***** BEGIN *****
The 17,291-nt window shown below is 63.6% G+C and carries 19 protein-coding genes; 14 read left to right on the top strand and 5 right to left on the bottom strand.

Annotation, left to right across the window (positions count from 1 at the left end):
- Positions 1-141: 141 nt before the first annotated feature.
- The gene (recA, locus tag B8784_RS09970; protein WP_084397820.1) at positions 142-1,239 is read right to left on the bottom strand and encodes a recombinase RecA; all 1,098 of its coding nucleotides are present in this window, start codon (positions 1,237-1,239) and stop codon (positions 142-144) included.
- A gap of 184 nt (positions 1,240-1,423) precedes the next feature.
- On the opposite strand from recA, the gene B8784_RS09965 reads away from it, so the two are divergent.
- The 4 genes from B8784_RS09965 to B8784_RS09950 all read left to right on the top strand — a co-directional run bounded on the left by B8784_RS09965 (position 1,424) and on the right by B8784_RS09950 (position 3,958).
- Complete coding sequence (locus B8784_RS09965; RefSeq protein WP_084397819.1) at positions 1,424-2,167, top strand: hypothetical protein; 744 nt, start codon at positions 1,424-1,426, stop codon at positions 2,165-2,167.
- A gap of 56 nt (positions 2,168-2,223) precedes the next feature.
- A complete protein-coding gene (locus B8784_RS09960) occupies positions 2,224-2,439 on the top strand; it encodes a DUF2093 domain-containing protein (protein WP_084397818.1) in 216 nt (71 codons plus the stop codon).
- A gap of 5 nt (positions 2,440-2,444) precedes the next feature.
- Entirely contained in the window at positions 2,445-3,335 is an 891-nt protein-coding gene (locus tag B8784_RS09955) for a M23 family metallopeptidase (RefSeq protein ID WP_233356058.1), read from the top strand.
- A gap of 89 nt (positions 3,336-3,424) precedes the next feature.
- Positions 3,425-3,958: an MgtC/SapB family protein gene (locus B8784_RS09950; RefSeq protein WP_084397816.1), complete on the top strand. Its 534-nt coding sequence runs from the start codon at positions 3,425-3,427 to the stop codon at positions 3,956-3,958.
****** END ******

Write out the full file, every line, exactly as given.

The 17,291-nt window shown below is 63.6% G+C and carries 19 protein-coding genes; 14 read left to right on the top strand and 5 right to left on the bottom strand.

Annotation, left to right across the window (positions count from 1 at the left end):
- Positions 1-141: 141 nt before the first annotated feature.
- The gene (recA, locus tag B8784_RS09970; protein WP_084397820.1) at positions 142-1,239 is read right to left on the bottom strand and encodes a recombinase RecA; all 1,098 of its coding nucleotides are present in this window, start codon (positions 1,237-1,239) and stop codon (positions 142-144) included.
- A gap of 184 nt (positions 1,240-1,423) precedes the next feature.
- On the opposite strand from recA, the gene B8784_RS09965 reads away from it, so the two are divergent.
- The 4 genes from B8784_RS09965 to B8784_RS09950 all read left to right on the top strand — a co-directional run bounded on the left by B8784_RS09965 (position 1,424) and on the right by B8784_RS09950 (position 3,958).
- Complete coding sequence (locus B8784_RS09965; RefSeq protein WP_084397819.1) at positions 1,424-2,167, top strand: hypothetical protein; 744 nt, start codon at positions 1,424-1,426, stop codon at positions 2,165-2,167.
- A gap of 56 nt (positions 2,168-2,223) precedes the next feature.
- A complete protein-coding gene (locus B8784_RS09960) occupies positions 2,224-2,439 on the top strand; it encodes a DUF2093 domain-containing protein (protein WP_084397818.1) in 216 nt (71 codons plus the stop codon).
- A gap of 5 nt (positions 2,440-2,444) precedes the next feature.
- Entirely contained in the window at positions 2,445-3,335 is an 891-nt protein-coding gene (locus tag B8784_RS09955) for a M23 family metallopeptidase (RefSeq protein ID WP_233356058.1), read from the top strand.
- A gap of 89 nt (positions 3,336-3,424) precedes the next feature.
- Positions 3,425-3,958: an MgtC/SapB family protein gene (locus B8784_RS09950; RefSeq protein WP_084397816.1), complete on the top strand. Its 534-nt coding sequence runs from the start codon at positions 3,425-3,427 to the stop codon at positions 3,956-3,958.